ArcelorMittal plans $1 billion cost cuts under new CEO

BRUSSELS (Reuters) - ArcelorMittal, the world’s largest steelmaker, plans to cut 20% of its office staff in a $1 billion cost-reduction plan, it said on Thursday after posting higher than expected fourth-quarter earnings and boosting returns to shareholders.

The group also announced that finance chief Aditya Mittal will take over as chief executive from his father Lakshmi, who founded the company in 1976 and will become executive chairman.

“We have worked closely together since he joined the company in 1997, indeed in recent years we have effectively been managing the company together,” Lakshmi Mittal said in a statement. The Mittal family owns more than 35% of the company.

ArcelorMittal, which employs about 190,000, said it would run a $1 billion cost-cutting programme over the next two years which will include boosting productivity, cutting contractor numbers and reducing office staff by a fifth.

Chairman Lakshmi Mittal said market conditions had improved in the fourth quarter, and the company now forecasts 4.5-5.5% growth in steel demand this year.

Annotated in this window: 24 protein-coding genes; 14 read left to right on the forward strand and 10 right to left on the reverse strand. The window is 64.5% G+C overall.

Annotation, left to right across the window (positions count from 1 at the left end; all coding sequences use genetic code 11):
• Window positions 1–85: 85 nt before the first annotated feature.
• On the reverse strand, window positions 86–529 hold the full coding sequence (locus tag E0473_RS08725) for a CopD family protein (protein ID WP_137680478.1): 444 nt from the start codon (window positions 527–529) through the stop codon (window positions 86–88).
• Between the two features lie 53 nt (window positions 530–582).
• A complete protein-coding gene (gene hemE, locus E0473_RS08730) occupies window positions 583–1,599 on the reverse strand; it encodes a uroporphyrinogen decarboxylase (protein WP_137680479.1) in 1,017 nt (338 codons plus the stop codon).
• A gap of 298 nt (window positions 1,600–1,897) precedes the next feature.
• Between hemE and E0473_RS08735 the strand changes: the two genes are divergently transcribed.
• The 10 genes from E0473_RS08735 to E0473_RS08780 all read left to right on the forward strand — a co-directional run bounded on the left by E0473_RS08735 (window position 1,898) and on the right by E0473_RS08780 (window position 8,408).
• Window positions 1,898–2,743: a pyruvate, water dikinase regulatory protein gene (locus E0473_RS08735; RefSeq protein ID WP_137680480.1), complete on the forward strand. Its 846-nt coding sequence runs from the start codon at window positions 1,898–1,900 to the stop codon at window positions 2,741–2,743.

For the year ahead, new CEO Aditya Mittal told a conference call that customers were rebuilding steel inventories and end-user demand was recovering following summer lockdowns.

Germany’s Thyssenkrupp on Wednesday raised its full-year outlook for the first time in nearly four years, boosted by a recovery at its steel unit.

ArcelorMittal said it would resume dividend payments, of $0.30 per share, and would return a further $570 million to shareholders through a new share buyback programme in addition to a $650 million buyback announced on Tuesday.

The Luxembourg-based group’s shares were down 0.5% at 19.12 euros by 0855 GMT, but have recovered strongly from mid-2020 when they were below 10 euros.

ArcelorMittal also said the impact of the second wave of COVID-19 had so far been limited on its customers in the manufacturing, construction and automotive industries.

Analysts at Jefferies said solid earnings and the new shareholder returns policy should be welcomed by the market.

Fourth-quarter core profit almost doubled to $1.73 billion, beating an average forecast of $1.47 billion in a company poll of analysts.

Reporting by Marine Strauss @StraussMarine; Editing by David Goodman and Jan Harvey